Recent public disclosures, including the revealing article that ran in this magazine about China rolling out its first known stealth aircraft (AW&ST Jan. 3, p. 18), will keep military strategists and interested observers in the West busy for a long time trying to accurately establish the full implications—accurately being the operative word. U.S. intelligence knew about the J-20, but not that it would begin taxi tests in December.

The twin-engine, single-seat aircraft bears a striking resemblance to the F-22. Moreover, it is considerably larger than the U.S.’s most advanced air superiority fighter, implying long range, a generous internal fuel capacity and heavy weapons loads. Still to be determined is whether the aircraft is a prototype or a technology demonstrator.

What we do know is that China attaches enormous importance to science and technology—it is educating many more engineers and scientists than any Western country, including the U.S.—and it is funneling huge amounts of money into defense. So it is not surprising that some people are unnerved by the idea that China is well down the path toward achieving a new level of technical maturity and military capability.

Some perspective is in order—both for the alarmists and those inclined to minimize the implications of the J-20.

For starters, it’s one thing to develop a prototype or technology demonstrator and test the aircraft. It is an entirely different matter to take such a design and perfect it into a multi-mission stealthy aircraft that can be manufactured and is as advanced as, say, the F-22 or F-35. Indeed, getting to that point will require a highly sophisticated sensor suite and advanced engines. The Chinese have tended to lag behind in airframe development. Moreover, producing a true stealth aircraft is notoriously difficult. Current estimates are that the J-20 may enter production in 8-10 years, barring technical setbacks.

Also, China has the world’s second-largest economy, and at the current rate of growth, there can be little doubt it eventually will surpass that of the U.S. As China evolves into a global power, wielding more influence economically and in international affairs, the rest of the world should expect Beijing to continue to pursue its goal of building a 21st-century military. Like it or not, it is going to happen, and two decades of effort are starting to show results.

At the same time, it is important to recognize that China’s leaders, unlike North Korea’s, generally are not prone to reckless, self-destructive behavior. Keep in mind that China has possessed a nuclear arsenal for decades and has exercised restraint, even during periods of heightened international tensions—again, unlike its bellicose neighbor to the East. The challenge for the U.S. now and in the future will be figuring out how to engage a future superpower constructively. Doing so is both essential and doable.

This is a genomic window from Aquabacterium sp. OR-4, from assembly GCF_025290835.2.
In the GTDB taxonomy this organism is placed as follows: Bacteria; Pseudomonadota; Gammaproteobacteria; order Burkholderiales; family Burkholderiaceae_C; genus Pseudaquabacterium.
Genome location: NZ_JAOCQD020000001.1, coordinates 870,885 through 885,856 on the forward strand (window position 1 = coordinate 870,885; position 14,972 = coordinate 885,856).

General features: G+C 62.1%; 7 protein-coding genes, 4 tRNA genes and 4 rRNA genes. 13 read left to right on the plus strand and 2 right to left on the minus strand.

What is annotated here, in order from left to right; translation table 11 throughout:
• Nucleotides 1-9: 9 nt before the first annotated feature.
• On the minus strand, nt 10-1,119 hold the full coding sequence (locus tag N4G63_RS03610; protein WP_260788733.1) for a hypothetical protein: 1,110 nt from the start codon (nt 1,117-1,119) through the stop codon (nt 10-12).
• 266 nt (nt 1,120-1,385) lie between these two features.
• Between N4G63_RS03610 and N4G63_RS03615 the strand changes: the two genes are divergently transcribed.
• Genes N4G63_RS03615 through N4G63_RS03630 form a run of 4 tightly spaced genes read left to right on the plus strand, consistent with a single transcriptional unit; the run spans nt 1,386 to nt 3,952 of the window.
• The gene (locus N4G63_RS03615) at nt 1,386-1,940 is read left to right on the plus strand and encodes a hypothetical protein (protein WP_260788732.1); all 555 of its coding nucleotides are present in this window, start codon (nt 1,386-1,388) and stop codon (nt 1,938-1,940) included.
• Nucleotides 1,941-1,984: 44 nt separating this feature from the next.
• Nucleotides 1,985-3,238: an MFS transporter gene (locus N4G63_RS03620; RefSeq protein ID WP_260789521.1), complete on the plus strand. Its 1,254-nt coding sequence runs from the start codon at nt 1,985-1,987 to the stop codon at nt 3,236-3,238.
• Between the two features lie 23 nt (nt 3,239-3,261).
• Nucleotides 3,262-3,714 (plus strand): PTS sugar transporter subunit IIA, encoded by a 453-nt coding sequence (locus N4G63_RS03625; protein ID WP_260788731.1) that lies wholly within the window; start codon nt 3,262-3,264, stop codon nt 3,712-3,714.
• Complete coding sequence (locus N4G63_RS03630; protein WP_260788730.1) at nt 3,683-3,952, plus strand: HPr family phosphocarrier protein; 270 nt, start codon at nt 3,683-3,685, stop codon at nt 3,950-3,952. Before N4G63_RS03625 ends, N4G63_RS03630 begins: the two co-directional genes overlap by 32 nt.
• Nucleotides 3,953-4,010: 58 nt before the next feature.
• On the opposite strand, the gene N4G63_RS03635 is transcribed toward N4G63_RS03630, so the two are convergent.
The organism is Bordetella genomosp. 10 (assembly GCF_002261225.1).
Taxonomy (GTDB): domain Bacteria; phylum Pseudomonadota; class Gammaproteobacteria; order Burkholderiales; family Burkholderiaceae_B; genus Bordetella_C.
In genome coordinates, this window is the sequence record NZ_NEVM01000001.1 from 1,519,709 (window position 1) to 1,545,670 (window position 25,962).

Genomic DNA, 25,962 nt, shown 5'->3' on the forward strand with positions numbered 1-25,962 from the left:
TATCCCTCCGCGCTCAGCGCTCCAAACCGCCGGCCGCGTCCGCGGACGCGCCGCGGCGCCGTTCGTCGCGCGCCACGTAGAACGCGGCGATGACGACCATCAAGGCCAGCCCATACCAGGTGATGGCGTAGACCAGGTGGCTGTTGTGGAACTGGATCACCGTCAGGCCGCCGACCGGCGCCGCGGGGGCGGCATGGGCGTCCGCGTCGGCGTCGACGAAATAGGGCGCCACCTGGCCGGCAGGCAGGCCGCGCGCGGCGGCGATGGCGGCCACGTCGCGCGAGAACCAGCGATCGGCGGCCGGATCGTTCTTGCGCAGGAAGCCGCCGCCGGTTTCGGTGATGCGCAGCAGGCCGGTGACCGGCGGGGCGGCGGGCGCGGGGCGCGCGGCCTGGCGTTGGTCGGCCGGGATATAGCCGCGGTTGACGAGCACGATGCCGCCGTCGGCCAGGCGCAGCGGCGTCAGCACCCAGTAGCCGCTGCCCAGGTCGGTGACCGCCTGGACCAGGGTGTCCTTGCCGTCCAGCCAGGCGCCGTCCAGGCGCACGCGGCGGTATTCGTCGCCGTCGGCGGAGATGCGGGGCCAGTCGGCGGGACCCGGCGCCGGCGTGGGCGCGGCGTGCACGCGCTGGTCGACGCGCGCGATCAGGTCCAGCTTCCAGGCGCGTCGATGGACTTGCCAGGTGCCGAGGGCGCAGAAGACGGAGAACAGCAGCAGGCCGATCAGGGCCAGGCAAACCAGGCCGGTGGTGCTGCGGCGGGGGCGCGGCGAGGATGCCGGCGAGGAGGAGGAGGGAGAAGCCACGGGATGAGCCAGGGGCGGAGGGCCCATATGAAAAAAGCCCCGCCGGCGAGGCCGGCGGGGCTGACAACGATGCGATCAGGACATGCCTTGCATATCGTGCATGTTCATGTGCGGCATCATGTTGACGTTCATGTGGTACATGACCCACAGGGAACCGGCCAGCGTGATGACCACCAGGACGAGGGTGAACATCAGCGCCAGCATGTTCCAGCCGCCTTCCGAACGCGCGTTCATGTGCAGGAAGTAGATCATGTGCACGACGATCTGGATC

That is not to say the U.S. can blithely ignore or marginalize the rate at which China is building military capability. As the Navy’s top intelligence official concedes, “We have been pretty consistent in underestimating the delivery and initial operational capability of Chinese weapons systems.” Of course, China’s weapons modernization goes far beyond just stealth aircraft. There is the DF-21D, an anti-aircraft ballistic missile, a broad range of unmanned systems, command and control devices to target ballistic missiles, small bombs that can be carried internally on a stealth fighter, and ships suitable for a blue water navy—all within the context of virtually unlimited money for such endevors. In short, China appears to have identified all of the disconnects between its strategic ambitions and military resources, and is proceeding rapidly to fill those gaps. Even more of a concern to intelligence officials than China’s kinetic weapons is its non-kinetic threat such as electronic attack and cyberwarfare.

Regardless of whether the J-20 is a prototype or technology demonstrator, it is one more sign of growing expertise, an indication that it is starting to realize its ambition to counter adversaries across a range of domains. Will China flex its growing military muscle when Beijing feels its strategic interests are being challenged—strategic interests that may be in direct conflict with those of the U.S.? We cannot rule out that possibility, if not probability, whether it is Taiwan, North Korea, their “near seas” or competition for strategic resources anywhere in the world.

For China, balancing international interests with nationalistic sentiments—including the pride that comes with increased respect on much of the world stage—will be difficult. But its leaders will need to figure out how to navigate that minefield or risk conflict and put at risk much of what the country has built.

If there is a lesson in this latest eye-opener from China, it is this: the U.S. absolutely must maintain robust investment in research and development in both kinetic and non-kinetic weapons, not to mention adequate spending on intelligence-gathering tools and specialists. While that will not be easy, given the tremendous pressure on the defense budget, the U.S. has no choice. The alternative is to be surprised not just by the latest weapon system China chooses to unveil, but in how China chooses to leverage its arsenal as an extension of foreign policy in five or 10 years. The White House and Congress would be well advised to ponder that eventuality as they take the paring knife to government spending.